Applying hot or cold compresses to your head or neck will aid in helping you to deal with the symptoms of the migraine. For example, using an ice pack and placing it on your head or neck will create a numbing effect and help to dull the extreme sensations of headache pain. Using a hot pack on your neck will aid in relaxing the tension in your muscles. As mentioned earlier, tense neck muscles and strain can trigger migraines, so relaxing the tension in those areas will help relieve the headache symptoms.

Having a migraine is no fun. You feel so unfocused, nauseous and unable to effectively function in the workplace. Even trying to complete small tasks like answering a phone, speaking with a colleague about a work project or typing an email can be difficult to manage. However, when you can’t leave work early, you need to find ways to deal with the migraine and somehow manage to survive the work day. Focus on drinking water, limiting your caffeine intake and making right nutritional choices. Find ways to limit migraine triggers like dimming your computer screen, shutting off fluorescent lights and adjusting your screen height. Finally try to relax and remove any physical, emotional or environmental stressors from your workplace setting.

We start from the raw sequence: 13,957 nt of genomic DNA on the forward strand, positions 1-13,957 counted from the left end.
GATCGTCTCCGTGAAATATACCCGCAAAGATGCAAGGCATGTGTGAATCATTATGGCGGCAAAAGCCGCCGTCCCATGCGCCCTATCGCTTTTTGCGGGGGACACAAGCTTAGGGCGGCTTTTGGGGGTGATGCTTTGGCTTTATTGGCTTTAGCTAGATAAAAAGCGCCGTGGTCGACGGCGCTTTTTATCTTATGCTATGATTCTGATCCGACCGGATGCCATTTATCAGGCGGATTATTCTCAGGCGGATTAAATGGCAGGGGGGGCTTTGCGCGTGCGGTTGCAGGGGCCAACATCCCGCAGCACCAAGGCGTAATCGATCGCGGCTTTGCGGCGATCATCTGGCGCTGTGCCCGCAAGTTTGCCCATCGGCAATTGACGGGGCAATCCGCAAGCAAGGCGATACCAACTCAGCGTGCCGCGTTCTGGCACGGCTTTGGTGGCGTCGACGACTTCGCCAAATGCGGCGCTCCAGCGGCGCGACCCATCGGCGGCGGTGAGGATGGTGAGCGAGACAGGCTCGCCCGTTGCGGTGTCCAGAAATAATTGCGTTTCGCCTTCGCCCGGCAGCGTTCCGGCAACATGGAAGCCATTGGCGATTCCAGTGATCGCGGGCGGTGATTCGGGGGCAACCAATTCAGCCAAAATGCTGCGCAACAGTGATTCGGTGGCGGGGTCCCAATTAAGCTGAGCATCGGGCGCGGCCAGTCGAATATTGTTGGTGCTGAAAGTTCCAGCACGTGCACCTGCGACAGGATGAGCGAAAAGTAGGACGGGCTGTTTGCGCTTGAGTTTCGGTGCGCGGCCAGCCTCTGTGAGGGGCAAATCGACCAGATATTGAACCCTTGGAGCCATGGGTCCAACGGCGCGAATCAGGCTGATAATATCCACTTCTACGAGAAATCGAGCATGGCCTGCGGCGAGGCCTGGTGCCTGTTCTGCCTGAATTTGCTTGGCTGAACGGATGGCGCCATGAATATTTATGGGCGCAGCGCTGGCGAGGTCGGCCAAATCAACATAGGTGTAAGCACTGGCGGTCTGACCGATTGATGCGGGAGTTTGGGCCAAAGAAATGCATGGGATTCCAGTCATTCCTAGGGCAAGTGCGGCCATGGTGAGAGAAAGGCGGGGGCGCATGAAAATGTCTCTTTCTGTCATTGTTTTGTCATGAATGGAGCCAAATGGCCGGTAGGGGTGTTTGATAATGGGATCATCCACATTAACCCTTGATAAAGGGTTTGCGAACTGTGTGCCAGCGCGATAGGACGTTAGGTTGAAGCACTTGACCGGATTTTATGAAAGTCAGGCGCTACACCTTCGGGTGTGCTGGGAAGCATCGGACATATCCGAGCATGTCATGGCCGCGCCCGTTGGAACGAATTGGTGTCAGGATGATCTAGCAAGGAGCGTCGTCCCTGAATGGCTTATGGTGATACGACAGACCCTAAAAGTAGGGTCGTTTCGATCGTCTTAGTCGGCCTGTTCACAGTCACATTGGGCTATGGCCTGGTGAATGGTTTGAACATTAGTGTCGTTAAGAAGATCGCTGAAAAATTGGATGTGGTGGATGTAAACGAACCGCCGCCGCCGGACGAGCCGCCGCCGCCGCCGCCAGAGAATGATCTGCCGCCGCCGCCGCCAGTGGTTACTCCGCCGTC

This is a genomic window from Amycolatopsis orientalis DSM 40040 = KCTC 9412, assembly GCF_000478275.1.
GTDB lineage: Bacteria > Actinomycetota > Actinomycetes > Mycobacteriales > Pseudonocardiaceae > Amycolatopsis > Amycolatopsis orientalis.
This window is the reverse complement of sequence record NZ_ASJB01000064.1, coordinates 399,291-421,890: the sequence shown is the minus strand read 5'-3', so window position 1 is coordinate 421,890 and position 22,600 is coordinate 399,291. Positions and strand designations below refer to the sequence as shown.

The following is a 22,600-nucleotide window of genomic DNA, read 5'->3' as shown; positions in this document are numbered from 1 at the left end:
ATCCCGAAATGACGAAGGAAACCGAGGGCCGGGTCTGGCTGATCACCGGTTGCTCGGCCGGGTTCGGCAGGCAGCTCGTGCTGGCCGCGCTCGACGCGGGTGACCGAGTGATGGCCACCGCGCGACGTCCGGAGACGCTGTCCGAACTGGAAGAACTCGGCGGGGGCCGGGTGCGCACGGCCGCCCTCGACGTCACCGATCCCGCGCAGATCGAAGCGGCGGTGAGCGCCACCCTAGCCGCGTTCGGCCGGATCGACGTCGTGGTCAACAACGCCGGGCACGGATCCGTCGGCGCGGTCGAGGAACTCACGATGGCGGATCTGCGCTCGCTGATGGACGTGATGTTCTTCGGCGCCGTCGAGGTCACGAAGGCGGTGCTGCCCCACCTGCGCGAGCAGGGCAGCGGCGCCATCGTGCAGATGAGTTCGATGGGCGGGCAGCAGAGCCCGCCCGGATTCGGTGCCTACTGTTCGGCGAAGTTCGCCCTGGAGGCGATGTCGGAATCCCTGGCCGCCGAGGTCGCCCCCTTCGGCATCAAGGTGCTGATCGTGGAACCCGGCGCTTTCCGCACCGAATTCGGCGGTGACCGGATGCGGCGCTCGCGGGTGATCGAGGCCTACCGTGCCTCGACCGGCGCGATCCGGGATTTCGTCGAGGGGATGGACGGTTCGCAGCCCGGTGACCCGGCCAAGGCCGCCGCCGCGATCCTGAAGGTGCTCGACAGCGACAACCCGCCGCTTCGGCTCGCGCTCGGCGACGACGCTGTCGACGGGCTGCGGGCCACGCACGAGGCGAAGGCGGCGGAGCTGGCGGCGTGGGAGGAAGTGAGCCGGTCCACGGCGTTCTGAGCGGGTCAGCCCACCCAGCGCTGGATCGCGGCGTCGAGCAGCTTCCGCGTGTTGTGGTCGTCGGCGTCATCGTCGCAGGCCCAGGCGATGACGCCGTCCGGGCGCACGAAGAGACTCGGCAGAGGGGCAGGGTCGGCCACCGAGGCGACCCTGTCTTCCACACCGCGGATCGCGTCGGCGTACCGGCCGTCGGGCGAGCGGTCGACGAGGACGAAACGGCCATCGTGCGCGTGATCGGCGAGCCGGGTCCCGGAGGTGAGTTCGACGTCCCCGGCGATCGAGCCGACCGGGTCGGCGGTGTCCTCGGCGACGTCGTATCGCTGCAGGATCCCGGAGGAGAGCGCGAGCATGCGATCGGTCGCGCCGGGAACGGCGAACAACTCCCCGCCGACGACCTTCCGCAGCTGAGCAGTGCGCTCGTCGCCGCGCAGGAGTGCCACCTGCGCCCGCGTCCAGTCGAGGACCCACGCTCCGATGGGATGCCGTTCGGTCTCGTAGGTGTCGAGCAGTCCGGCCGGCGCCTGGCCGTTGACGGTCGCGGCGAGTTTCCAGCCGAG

Are you a migraine sufferer? How do you handle having migraines when you can’t leave work?